at the time, there were no computers or missing people databases. tools investigators have now used to possibly link gacy to 27 unsolved cases around the country. >> we're running out some of these leads right now, and we're just finding some intriguing patterns. >> reporter: technology can now answer decades-old questions about one of the monstrous crimes in u.s. history. and chillingly, it may be raising some new ones. for "today," stephanie gosk, nbc news, chicago. up next, "today" th cie ret piofen aive. the recipient of a very rare transplant, after thwsg messages. when anybody in america calls quicken loans for a free home loan review, we'll offer them a free android smartphone. but how are you gonna get these phones to our clients coast to coast? it's gonna take a little magic.
medical transplant. the patient you will meet live in a moment, underwent a rare procedure that is in a word remarkable. >> this is cary ramey. he look like your typical athletic 20-something. >> ever since high school, i played every sport there is to play. after high school, i got into more active sports. mountain biking, rock climbing, things like that. >> reporter: take a closer look and you'll see what sets him apart. >> how are we doing today? >> good. feels good. >> reporter: cary's left thumb is actually his toe. does it weird you out in any way? >> u.s. a little weird, but it doesn't really bother me. i'm cool with it. >> reporter: it was august 2009 when cary was driving too fast and lost control of his car. >> i went over a hill, went air born, and the car flipped over a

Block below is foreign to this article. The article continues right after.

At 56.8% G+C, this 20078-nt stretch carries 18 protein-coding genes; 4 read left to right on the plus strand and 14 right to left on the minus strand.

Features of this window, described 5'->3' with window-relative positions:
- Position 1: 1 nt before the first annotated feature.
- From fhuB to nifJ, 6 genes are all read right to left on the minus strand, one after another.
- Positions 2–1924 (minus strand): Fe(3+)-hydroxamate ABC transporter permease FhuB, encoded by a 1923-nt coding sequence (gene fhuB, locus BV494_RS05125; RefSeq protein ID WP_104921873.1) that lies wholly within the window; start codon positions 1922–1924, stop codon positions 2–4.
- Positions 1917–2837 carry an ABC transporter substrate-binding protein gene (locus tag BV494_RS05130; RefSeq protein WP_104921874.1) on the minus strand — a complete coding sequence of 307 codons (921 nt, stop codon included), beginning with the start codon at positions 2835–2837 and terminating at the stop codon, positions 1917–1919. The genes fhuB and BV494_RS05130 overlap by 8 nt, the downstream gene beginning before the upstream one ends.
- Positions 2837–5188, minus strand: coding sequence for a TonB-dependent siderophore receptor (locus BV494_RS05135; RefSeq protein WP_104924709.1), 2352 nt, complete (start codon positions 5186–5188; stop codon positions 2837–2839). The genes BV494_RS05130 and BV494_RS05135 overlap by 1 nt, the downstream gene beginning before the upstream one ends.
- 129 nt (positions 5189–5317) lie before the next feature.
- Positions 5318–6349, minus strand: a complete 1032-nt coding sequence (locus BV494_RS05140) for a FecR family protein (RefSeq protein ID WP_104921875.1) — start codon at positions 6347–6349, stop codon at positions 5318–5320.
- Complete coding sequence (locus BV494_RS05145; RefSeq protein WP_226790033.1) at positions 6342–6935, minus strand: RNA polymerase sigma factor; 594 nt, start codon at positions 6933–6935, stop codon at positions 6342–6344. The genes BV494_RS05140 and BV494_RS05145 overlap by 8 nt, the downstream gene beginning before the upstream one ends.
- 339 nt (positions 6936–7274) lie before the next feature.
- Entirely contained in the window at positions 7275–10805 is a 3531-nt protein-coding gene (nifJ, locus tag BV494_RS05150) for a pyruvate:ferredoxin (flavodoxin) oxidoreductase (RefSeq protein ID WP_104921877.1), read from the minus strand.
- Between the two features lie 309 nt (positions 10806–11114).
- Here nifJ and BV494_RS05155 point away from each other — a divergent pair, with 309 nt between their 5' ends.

couple times. >> reporter: the car ended up upside down,çó crushing his thu and index finger. >> the paramedics got there and jacked it up, and as soon as i pulled my hand out, the first thing i said was, oh, my god, my thumb is gone. >> reporter: but losing part of his hand also meant losing the fully active life-style he once enjoyed. >> imagine, you know, you don't have your thumb. it makes everything a lot harder. >> reporter: so doctors at the university of alabama at birmingham proposed a rare and ground-breaking solution. take the second toe from cary's right foot and turn it into a new thumb. >> we felt that if we were to use his big toe, his large toe, that that would impede his ability to return to the activities that he loves to do. >> reporter: almost two years to the day of the accident, cary